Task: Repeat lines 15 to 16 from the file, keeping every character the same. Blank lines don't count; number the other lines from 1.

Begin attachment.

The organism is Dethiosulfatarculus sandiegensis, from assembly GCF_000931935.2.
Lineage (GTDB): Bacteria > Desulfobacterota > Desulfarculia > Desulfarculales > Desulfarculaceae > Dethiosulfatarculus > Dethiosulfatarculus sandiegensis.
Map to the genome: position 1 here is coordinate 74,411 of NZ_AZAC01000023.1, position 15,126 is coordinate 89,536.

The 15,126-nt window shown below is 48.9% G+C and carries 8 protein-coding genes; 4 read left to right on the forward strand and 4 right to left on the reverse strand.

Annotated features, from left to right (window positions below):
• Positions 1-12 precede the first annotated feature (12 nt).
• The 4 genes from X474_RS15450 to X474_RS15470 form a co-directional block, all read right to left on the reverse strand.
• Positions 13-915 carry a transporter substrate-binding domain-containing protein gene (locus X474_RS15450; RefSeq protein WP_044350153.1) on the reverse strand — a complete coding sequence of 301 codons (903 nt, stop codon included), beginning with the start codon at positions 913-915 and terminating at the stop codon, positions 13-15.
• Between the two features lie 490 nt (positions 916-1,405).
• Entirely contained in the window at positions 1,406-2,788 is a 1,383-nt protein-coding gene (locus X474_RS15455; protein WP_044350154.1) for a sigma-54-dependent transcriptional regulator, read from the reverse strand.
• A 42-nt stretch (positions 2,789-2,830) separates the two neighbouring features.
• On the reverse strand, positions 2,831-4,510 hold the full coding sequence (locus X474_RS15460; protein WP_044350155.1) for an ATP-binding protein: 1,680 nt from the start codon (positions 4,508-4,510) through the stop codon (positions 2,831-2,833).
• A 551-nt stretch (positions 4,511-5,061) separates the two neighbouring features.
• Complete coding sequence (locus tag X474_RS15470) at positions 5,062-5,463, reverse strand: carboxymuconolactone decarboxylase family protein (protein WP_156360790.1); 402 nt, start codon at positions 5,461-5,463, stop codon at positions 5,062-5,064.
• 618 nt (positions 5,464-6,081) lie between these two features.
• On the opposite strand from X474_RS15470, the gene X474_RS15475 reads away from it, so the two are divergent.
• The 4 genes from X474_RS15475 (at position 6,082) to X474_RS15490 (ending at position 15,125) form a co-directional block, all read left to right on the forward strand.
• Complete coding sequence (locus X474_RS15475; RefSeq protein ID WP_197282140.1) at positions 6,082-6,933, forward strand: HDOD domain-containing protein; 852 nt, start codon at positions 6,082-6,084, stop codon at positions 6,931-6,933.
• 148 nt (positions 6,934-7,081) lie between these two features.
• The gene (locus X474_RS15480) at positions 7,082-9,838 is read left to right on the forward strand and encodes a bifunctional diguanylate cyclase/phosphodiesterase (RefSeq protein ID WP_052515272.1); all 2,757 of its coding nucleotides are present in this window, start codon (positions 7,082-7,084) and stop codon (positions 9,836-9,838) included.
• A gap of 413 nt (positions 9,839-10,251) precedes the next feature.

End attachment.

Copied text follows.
• 618 nt (positions 5,464-6,081) lie between these two features.
• On the opposite strand from X474_RS15470, the gene X474_RS15475 reads away from it, so the two are divergent.